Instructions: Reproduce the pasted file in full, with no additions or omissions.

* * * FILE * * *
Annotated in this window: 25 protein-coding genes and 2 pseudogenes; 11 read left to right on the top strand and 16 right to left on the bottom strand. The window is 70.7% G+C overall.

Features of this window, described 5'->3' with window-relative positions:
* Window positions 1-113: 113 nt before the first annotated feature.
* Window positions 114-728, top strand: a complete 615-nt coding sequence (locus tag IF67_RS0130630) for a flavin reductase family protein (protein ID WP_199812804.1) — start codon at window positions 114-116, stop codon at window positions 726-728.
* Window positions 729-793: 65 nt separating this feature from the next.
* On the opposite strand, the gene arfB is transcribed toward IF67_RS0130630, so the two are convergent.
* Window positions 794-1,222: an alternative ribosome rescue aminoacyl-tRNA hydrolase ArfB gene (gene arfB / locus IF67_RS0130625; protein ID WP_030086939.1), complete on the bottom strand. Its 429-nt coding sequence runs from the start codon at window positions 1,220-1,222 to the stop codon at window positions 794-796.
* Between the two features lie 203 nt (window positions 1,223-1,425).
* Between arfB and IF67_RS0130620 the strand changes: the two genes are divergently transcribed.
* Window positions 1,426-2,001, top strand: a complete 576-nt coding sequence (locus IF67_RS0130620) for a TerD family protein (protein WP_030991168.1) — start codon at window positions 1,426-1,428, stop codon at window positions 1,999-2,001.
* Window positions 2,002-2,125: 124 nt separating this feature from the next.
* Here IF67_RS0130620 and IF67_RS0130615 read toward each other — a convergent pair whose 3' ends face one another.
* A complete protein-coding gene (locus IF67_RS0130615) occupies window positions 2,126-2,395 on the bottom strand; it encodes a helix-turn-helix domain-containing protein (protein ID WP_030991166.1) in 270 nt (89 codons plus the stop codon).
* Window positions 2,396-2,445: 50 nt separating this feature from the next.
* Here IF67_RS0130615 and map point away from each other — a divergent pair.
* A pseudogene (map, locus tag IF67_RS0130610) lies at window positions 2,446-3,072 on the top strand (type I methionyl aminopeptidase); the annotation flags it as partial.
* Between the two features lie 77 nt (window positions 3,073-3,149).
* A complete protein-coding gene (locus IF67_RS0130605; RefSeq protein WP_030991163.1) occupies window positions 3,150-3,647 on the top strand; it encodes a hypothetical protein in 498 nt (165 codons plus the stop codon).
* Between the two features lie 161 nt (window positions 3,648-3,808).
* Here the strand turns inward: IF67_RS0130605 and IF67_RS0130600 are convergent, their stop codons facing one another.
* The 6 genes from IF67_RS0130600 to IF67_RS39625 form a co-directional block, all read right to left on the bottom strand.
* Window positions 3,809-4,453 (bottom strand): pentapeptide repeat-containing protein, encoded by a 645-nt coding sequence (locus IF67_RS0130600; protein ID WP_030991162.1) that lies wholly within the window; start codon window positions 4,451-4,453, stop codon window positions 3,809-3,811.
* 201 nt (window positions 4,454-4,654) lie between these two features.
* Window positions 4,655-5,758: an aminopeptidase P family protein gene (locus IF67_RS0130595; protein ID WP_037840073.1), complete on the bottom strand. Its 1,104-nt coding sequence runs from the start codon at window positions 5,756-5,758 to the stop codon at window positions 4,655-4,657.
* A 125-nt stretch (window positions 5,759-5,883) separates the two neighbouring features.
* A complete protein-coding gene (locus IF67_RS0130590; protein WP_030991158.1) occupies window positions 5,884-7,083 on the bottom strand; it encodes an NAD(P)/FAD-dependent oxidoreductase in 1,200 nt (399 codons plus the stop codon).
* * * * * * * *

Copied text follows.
Annotated in this window: 25 protein-coding genes and 2 pseudogenes; 11 read left to right on the top strand and 16 right to left on the bottom strand. The window is 70.7% G+C overall.

Features of this window, described 5'->3' with window-relative positions:
* Window positions 1-113: 113 nt before the first annotated feature.
* Window positions 114-728, top strand: a complete 615-nt coding sequence (locus tag IF67_RS0130630) for a flavin reductase family protein (protein ID WP_199812804.1) — start codon at window positions 114-116, stop codon at window positions 726-728.
* Window positions 729-793: 65 nt separating this feature from the next.
* On the opposite strand, the gene arfB is transcribed toward IF67_RS0130630, so the two are convergent.
* Window positions 794-1,222: an alternative ribosome rescue aminoacyl-tRNA hydrolase ArfB gene (gene arfB / locus IF67_RS0130625; protein ID WP_030086939.1), complete on the bottom strand. Its 429-nt coding sequence runs from the start codon at window positions 1,220-1,222 to the stop codon at window positions 794-796.
* Between the two features lie 203 nt (window positions 1,223-1,425).
* Between arfB and IF67_RS0130620 the strand changes: the two genes are divergently transcribed.
* Window positions 1,426-2,001, top strand: a complete 576-nt coding sequence (locus IF67_RS0130620) for a TerD family protein (protein WP_030991168.1) — start codon at window positions 1,426-1,428, stop codon at window positions 1,999-2,001.
* Window positions 2,002-2,125: 124 nt separating this feature from the next.
* Here IF67_RS0130620 and IF67_RS0130615 read toward each other — a convergent pair whose 3' ends face one another.
* A complete protein-coding gene (locus IF67_RS0130615) occupies window positions 2,126-2,395 on the bottom strand; it encodes a helix-turn-helix domain-containing protein (protein ID WP_030991166.1) in 270 nt (89 codons plus the stop codon).
* Window positions 2,396-2,445: 50 nt separating this feature from the next.
* Here IF67_RS0130615 and map point away from each other — a divergent pair.
* A pseudogene (map, locus tag IF67_RS0130610) lies at window positions 2,446-3,072 on the top strand (type I methionyl aminopeptidase); the annotation flags it as partial.
* Between the two features lie 77 nt (window positions 3,073-3,149).
* A complete protein-coding gene (locus IF67_RS0130605; RefSeq protein WP_030991163.1) occupies window positions 3,150-3,647 on the top strand; it encodes a hypothetical protein in 498 nt (165 codons plus the stop codon).
* Between the two features lie 161 nt (window positions 3,648-3,808).
* Here the strand turns inward: IF67_RS0130605 and IF67_RS0130600 are convergent, their stop codons facing one another.
* The 6 genes from IF67_RS0130600 to IF67_RS39625 form a co-directional block, all read right to left on the bottom strand.
* Window positions 3,809-4,453 (bottom strand): pentapeptide repeat-containing protein, encoded by a 645-nt coding sequence (locus IF67_RS0130600; protein ID WP_030991162.1) that lies wholly within the window; start codon window positions 4,451-4,453, stop codon window positions 3,809-3,811.
* 201 nt (window positions 4,454-4,654) lie between these two features.
* Window positions 4,655-5,758: an aminopeptidase P family protein gene (locus IF67_RS0130595; protein ID WP_037840073.1), complete on the bottom strand. Its 1,104-nt coding sequence runs from the start codon at window positions 5,756-5,758 to the stop codon at window positions 4,655-4,657.
* A 125-nt stretch (window positions 5,759-5,883) separates the two neighbouring features.
* A complete protein-coding gene (locus IF67_RS0130590; protein WP_030991158.1) occupies window positions 5,884-7,083 on the bottom strand; it encodes an NAD(P)/FAD-dependent oxidoreductase in 1,200 nt (399 codons plus the stop codon).